pink_trike wrote:tiltbillings wrote:THE SECOND COMING - Yeats
Turning and turning in the widening gyre
The falcon cannot hear the falconer;
Things fall apart; the centre cannot hold;
Mere anarchy is loosed upon the world,
The blood-dimmed tide is loosed, and everywhere
The ceremony of innocence is drowned;
The best lack all conviction, while the worst
Are full of passionate intensity.
Surely some revelation is at hand;
Surely the Second Coming is at hand.
The Second Coming! Hardly are those words out
When a vast image out of Spiritus Mundi
Troubles my sight: a waste of desert sand;
A shape with lion body and the head of a man,
A gaze blank and pitiless as the sun,
Is moving its slow thighs, while all about it
Wind shadows of the indignant desert birds.
The darkness drops again but now I know
That twenty centuries of stony sleep
Were vexed to nightmare by a rocking cradle,
And what rough beast, its hour come round at last,
Slouches towards Bethlehem to be born?
There are echos of something much more ancient than Buddhism in this.
A sign posted in a public restroom:
Interview with Derrida:
Q.: Do you mean to say that you do not want to have any identity?
J.D.: On the contrary, I do, like everyone else. But by turning around this impossible thing, and which no doubt I also resist, the "I" constitutes the very form of resistance. Each time this identity announces itself, each time a belonging circumscribes me, if I may put it this way, someone or something cries: Look out for the trap, you're caught. Take off, get free, disengage yourself. Your engagement is elsewhere. Not very original, is it'?
Q.: Is the work you do aimed at refinding this identity?
J.D.: No doubt, but the gesture that tries to refind of itself distances, it distances itself again. One ought to be able to formalize the law of this insurmountable gap. This is a little what I am always doing. Identification is a difference to itself, a difference with/of itself. Thus with, without, and except itself. The circle of the return to birth can only remain open, but this is at once a chance, a sign of life, and a wound. If it closed in on birth, on a plenitude of the utterance or the knowledge that says "I am born," that would be death.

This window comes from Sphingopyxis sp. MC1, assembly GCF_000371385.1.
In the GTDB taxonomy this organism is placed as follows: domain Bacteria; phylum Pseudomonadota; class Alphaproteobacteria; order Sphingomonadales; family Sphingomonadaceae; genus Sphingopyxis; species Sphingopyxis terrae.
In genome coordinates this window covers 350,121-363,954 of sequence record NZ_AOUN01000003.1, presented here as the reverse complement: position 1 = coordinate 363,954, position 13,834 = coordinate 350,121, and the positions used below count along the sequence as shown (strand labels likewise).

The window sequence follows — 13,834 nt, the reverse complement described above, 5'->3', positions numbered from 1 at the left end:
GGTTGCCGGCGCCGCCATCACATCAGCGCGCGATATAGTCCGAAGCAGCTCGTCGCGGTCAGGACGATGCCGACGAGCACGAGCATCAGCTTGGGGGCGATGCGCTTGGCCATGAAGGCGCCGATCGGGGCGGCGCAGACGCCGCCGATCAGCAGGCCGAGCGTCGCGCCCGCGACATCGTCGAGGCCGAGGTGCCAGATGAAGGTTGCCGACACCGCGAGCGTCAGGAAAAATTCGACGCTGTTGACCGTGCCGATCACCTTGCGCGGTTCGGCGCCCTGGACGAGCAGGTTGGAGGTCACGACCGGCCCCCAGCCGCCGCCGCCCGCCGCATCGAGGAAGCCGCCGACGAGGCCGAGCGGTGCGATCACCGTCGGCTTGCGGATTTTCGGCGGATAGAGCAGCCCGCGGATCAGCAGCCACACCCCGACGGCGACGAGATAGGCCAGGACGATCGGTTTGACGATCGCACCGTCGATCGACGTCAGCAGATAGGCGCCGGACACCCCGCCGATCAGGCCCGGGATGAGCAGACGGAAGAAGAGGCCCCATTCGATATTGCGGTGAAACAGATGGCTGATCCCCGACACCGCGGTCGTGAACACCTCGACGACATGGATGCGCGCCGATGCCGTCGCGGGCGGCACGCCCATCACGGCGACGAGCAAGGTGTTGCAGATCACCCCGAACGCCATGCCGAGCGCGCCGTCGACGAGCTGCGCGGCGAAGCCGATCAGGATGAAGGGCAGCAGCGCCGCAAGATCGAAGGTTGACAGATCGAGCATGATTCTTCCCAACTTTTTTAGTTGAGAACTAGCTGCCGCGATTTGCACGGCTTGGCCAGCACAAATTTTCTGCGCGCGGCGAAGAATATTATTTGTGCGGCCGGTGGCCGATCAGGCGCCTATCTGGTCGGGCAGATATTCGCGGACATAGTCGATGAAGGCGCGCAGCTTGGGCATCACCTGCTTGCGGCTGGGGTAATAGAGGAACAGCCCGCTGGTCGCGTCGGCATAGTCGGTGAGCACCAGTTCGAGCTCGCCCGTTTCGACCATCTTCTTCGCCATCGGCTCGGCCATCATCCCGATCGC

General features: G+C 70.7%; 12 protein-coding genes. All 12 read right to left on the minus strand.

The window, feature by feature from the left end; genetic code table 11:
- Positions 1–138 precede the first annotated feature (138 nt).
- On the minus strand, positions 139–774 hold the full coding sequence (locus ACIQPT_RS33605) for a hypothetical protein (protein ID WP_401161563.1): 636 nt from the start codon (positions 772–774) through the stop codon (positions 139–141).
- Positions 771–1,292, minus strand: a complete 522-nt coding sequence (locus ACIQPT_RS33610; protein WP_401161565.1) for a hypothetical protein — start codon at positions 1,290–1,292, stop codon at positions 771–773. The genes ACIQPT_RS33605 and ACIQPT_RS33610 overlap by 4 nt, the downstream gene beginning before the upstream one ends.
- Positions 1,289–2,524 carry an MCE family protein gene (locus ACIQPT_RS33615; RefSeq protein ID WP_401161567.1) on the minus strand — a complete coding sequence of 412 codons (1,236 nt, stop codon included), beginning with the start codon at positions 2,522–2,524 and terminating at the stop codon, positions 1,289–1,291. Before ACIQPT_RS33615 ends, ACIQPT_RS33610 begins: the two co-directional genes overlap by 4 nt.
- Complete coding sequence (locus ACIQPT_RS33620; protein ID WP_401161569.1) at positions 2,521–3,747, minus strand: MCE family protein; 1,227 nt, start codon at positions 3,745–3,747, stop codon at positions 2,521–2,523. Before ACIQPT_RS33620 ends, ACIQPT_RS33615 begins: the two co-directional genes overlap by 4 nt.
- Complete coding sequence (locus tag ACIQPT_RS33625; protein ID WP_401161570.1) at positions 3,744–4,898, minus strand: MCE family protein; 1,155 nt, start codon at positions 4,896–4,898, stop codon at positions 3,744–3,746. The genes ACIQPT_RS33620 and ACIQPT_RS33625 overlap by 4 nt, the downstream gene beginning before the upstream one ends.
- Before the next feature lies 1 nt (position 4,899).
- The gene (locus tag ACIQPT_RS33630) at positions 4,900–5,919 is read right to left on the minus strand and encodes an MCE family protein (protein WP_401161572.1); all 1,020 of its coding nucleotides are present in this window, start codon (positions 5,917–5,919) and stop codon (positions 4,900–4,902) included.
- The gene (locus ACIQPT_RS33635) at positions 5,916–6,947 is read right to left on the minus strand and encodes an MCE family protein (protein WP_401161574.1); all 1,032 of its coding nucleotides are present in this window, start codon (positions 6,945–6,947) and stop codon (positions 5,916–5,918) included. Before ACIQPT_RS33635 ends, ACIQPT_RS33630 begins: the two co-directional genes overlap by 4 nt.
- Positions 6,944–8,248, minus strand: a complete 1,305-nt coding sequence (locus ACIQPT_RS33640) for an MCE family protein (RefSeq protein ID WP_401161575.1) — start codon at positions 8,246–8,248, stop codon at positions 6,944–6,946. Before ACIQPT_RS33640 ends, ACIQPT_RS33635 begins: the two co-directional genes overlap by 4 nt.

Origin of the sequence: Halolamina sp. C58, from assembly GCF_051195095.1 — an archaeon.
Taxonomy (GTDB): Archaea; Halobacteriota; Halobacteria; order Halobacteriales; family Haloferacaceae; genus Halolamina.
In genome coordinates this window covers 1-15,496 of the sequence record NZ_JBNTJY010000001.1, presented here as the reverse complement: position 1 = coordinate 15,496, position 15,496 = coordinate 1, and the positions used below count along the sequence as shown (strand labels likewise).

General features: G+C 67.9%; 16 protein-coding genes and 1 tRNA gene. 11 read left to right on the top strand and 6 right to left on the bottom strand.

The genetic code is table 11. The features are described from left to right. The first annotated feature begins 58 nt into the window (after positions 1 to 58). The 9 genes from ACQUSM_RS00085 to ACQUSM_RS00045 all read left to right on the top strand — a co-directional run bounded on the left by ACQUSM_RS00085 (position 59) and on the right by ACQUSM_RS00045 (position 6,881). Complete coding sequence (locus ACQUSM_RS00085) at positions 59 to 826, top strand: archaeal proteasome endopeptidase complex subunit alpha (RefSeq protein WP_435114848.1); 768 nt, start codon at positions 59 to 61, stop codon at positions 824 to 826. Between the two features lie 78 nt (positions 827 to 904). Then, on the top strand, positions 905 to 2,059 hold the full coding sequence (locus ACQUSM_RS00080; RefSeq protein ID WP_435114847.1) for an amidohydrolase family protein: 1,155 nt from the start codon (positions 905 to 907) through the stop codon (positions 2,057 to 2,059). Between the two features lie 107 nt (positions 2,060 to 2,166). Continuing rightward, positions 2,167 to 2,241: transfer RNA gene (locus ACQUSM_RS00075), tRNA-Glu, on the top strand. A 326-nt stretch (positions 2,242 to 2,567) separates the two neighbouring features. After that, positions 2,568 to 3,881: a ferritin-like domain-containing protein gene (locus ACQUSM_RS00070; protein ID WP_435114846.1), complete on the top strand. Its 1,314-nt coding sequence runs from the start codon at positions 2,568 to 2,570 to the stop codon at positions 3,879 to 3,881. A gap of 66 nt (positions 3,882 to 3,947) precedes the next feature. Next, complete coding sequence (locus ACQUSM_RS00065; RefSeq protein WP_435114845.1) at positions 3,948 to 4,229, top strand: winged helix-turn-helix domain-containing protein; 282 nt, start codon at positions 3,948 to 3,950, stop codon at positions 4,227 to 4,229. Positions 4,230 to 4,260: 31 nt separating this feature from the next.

Foucault responding to criticisms that he always changes his position:
'What, do you imagine that I would take so much trouble and so much pleasure in writing, do you think that I would keep so persistently to my task, if I were not preparing--with a rather shaky hand--a labyrinth into which I can venture, in which I can move my discourse, opening up underground passages, forcing it to go far from itself, finding overhangs that reduce and deform its itinerary, in which I can lose myself and appear at last to eyes that I will never have to meet again. I am no doubt not the only one who writes in order to have no face. Do not ask who I am and do not ask me to remain the same: leave it to our bureaucrats and our police to see that our papers are in order.'
tiltbillings wrote:"What are we to make of a creation in which the routine activity
is for organisms to be tearing others apart with teeth of all types-
biting, grinding flesh, plant stalks, bones between molars, pushing the
pulp down the gullet with delight, incorporating its essence into one's
own organization, and then excreting with foul stench and gasses the
residue. Everyone reaching out to incorporate others who are edible to
him. The mosquitoes bloating themselves on blood, the maggots, the
killer-bees attacking with a fury and a demonism, sharks continuing to
tear and swallow while their own innards are being torn out-not to
mention the daily dismemberment and slaughter in "natural" accidents
of all types: an earthquake buries alive seventy thousand bodies in Peru,
automobiles make a pyramid heap of over fifty thousand a year in the
U.S. alone, a tidal wave washes over a quarter of a million in the
Indian Ocean. Creation is a nightmare spectacular taking place on a
planet that has been soaked for hundreds of millions of years in the
blood of all its creatures. The soberest conclusion that we could make
about what has actually been taking place on the planet for about three
billion years is that it is being turned into a vast pit of fertilizer."--Ernst Becker THE DENIAL OF DEATH
Ben wrote:Nicely put, Nathan!
Speaking of road signs...
Where else, but America!
With the exception of appraisal of Dhamma, insanity appears widely as underestimated as sanity is overestimated.tiltbillings wrote:The emergence of intelligence, I am convinced, tends to unbalance the ecology. In other words, intelligence is the great polluter. It is not until a creature begins to manage its environment that nature is thrown into disorder. Until that occurs, there is a system of checks and balances operating in a logical and understandable manner. Intelligence destroys and modifies the checks and balances even as it tries very diligently to leave them as they were. There is no such thing as an intelligence living harmony with the biosphere. It may think and boast it is doing so, but its mentality gives it an advantage and the compulsion is always there to employ this advantage to its selfish benefit. Thus, while intelligence may be an outstanding survival factor, the factor is short-term, and intelligence turns out to be the great destroyer. -- written by a crazy character in SHAKESPEARE'S PLANET, a sci-fi novel by Clifford Simak, 1976.
zavk wrote:Hmmm... do you guys go around collecting photos of road signs? Heh....
I think I once saw the spice mix, dukkah, mis-spelled as dukkha. I remember thinking, 'Yeah, it will sure spice up your life!'